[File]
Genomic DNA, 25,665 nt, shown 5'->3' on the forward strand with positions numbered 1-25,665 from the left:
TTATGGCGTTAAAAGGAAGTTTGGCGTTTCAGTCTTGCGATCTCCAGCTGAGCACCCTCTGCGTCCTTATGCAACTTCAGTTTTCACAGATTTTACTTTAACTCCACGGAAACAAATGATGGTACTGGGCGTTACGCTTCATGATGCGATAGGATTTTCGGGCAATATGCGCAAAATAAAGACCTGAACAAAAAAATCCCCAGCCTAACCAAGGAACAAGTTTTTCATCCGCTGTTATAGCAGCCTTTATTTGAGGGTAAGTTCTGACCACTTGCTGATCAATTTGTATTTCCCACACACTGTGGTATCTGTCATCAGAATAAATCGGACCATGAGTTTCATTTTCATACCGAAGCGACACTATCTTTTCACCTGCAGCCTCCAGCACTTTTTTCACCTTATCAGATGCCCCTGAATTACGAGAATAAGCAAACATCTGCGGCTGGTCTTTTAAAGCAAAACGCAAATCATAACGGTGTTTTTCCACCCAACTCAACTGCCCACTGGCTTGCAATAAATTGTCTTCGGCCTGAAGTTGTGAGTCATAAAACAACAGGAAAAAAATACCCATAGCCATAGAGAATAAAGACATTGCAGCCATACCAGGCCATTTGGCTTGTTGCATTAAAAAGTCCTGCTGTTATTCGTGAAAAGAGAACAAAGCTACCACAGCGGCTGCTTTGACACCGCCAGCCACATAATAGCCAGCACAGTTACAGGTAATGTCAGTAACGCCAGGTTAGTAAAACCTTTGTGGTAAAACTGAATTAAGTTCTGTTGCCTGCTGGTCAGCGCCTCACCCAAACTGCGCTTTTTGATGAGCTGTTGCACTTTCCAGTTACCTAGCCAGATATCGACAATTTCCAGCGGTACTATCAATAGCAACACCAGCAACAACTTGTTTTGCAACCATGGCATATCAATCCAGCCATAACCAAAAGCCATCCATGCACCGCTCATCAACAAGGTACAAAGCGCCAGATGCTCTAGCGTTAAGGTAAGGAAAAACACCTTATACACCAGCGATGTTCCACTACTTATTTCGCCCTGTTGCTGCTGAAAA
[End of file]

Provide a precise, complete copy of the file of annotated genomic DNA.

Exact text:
Genomic DNA, 25,665 nt, shown 5'->3' on the forward strand with positions numbered 1-25,665 from the left:
TTATGGCGTTAAAAGGAAGTTTGGCGTTTCAGTCTTGCGATCTCCAGCTGAGCACCCTCTGCGTCCTTATGCAACTTCAGTTTTCACAGATTTTACTTTAACTCCACGGAAACAAATGATGGTACTGGGCGTTACGCTTCATGATGCGATAGGATTTTCGGGCAATATGCGCAAAATAAAGACCTGAACAAAAAAATCCCCAGCCTAACCAAGGAACAAGTTTTTCATCCGCTGTTATAGCAGCCTTTATTTGAGGGTAAGTTCTGACCACTTGCTGATCAATTTGTATTTCCCACACACTGTGGTATCTGTCATCAGAATAAATCGGACCATGAGTTTCATTTTCATACCGAAGCGACACTATCTTTTCACCTGCAGCCTCCAGCACTTTTTTCACCTTATCAGATGCCCCTGAATTACGAGAATAAGCAAACATCTGCGGCTGGTCTTTTAAAGCAAAACGCAAATCATAACGGTGTTTTTCCACCCAACTCAACTGCCCACTGGCTTGCAATAAATTGTCTTCGGCCTGAAGTTGTGAGTCATAAAACAACAGGAAAAAAATACCCATAGCCATAGAGAATAAAGACATTGCAGCCATACCAGGCCATTTGGCTTGTTGCATTAAAAAGTCCTGCTGTTATTCGTGAAAAGAGAACAAAGCTACCACAGCGGCTGCTTTGACACCGCCAGCCACATAATAGCCAGCACAGTTACAGGTAATGTCAGTAACGCCAGGTTAGTAAAACCTTTGTGGTAAAACTGAATTAAGTTCTGTTGCCTGCTGGTCAGCGCCTCACCCAAACTGCGCTTTTTGATGAGCTGTTGCACTTTCCAGTTACCTAGCCAGATATCGACAATTTCCAGCGGTACTATCAATAGCAACACCAGCAACAACTTGTTTTGCAACCATGGCATATCAATCCAGCCATAACCAAAAGCCATCCATGCACCGCTCATCAACAAGGTACAAAGCGCCAGATGCTCTAGCGTTAAGGTAAGGAAAAACACCTTATACACCAGCGATGTTCCACTACTTATTTCGCCCTGTTGCTGCTGAAAA